PA Election Code Unfairly Discriminates in Favor of Established Party Candidates, ACLU Charges

August 24, 2001 12:00 am

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PITTSBURGH–Attorneys for the American Civil Liberties Union of Pennsylvania today filed a federal civil rights lawsuit charging that the state applies unequal candidate-disqualification criteria that unfairly burden small political parties and independent third-party candidates.

At issue is a Pennsylvania Election Code provision that allows the Democratic, Republican and Green parties to nominate school board, common pleas judge, and district justice candidates regardless of which party they belong to, but prohibits new political bodies and independent candidates from running unless they are registered “”Independent.””

“”Pennsylvania may impose reasonable rules to control ballot access,”” said Jon Pushinsky, an ACLU cooperating attorney handling the case. “”But they may not adopt rules that favor established parties over newer and smaller political associations.””

The ACLU filed the case on behalf of Mary Beth Girardi and Charles A. Pascal and a political association they established called The Public Interest in order to advance Pascal as an alternate candidate in a local election for school board director. They have asked the court to rule on the challenge before mid-September, when the ballots must go to print.

Witold “”Vic”” Walczak, the Pittsburgh ACLU director and Pushinsky’s co-counsel in the case, expressed concern about Pennsylvania’s approach to elections. “”After the 2000 Presidential election mess, people are clamoring for a more open, responsive and accountable electoral process. The Commonwealth should not be making it harder for people who want to run outside the established party system to get on the ballot. Let the voters decide!””

The case arose after the May 15 primary election for Leechburg Area School District board director, which resulted in both the Democratic and Republican parties nominating a candidate who was recently charged with stealing jewelry from elderly women’s homes. Girardi, who was one of the candidate’s victims, decided to advance an alternate to run in the general election. She convinced acting school board president “”Chuck”” Pascal to run.

Pascal, who is currently a Pitt Law School student, had decided not to seek re-election after 14 years on the board. But given the circumstances — and Girardi’s concern about the major parties’ nominee — Pascal agreed to run.

“”When I looked for an alternative, I wanted someone who was well qualified and would be dedicated to the job,”” Girardi said. “”I’m a Republican and Chuck Pascal may be a Democrat, but he was the best possible candidate and if I and other voters want to organize a campaign to elect him, why shouldn’t we be able to do so?””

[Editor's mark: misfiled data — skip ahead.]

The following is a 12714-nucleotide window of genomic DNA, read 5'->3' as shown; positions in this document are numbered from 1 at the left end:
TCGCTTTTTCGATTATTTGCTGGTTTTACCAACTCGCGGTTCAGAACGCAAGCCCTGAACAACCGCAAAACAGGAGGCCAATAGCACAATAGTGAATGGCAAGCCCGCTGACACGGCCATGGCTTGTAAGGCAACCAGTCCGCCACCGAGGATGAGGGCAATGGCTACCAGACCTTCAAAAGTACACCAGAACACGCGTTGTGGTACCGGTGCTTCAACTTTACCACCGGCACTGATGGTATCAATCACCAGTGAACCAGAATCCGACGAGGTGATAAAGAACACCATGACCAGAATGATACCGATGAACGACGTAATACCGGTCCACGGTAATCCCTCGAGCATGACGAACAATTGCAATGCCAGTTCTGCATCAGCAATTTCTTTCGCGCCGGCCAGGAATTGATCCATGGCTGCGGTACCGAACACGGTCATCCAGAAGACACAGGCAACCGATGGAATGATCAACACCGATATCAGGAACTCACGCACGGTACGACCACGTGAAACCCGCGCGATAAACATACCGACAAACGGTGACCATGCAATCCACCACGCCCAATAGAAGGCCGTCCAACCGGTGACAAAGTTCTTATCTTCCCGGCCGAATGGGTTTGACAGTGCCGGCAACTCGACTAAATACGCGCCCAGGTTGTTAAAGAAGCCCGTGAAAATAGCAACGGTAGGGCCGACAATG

Girardi, Pascal and other registered voters in the district circulated nomination papers and gathered almost twice the number of signatures required by the County and the Pennsylvania Election Code to earn a place on the November ballot.

In late July, however, Armstrong County rejected Pascal because he is a registered Democrat. The County cited a Pennsylvania Election Code provision that requires candidates who wish to run for newer or smaller political bodies to disaffiliate from any party thirty days before the primary.

On the other hand, in contests for common pleas judge, district justice and school board director, Pennsylvania permits major parties to cross-file for election. Accordingly, Democrats can run as Democrats and Republicans, or even just as Republicans, and vice-versa.

Pennsylvania also allows “”minor political parties”” (those that received 2 percent of the winning candidates’ total in a preceding state-wide election) to nominate any voter, regardless of party affiliation. This year, only the Green Party qualifies as a minor political party.

Any other political association can only nominate a candidate who was registered Independent at least 30 days before the election. In the Leechburg Area School District, that amounts to just 7.2 percent of registered voters.

Candidate Pascal noted that he was flattered to be asked by so many people to run and pointed out the irony of the situation: “”As a registered Democrat, I could have run as a Democrat, a Republican or a Green. So why can’t I run as the Public Interest candidate as long as enough people support me? It just makes no sense.””

In legal papers, the ACLU argues that applying a different and more burdensome candidate-disqualification standards to newer and smaller political organizations violates the Constitution’s equal protection free association guarantees.

A 1999 federal appeals court decision involving Allegheny County and the Reform Party declared Pennsylvania’s ban on “”minor political parties”” running major party candidates in school board elections to be unconstitutional discrimination.

The case is The Public Interest v. Armstrong County Board of Election, filed in U. S. District Court in Pittsburgh.

The complaint is online at

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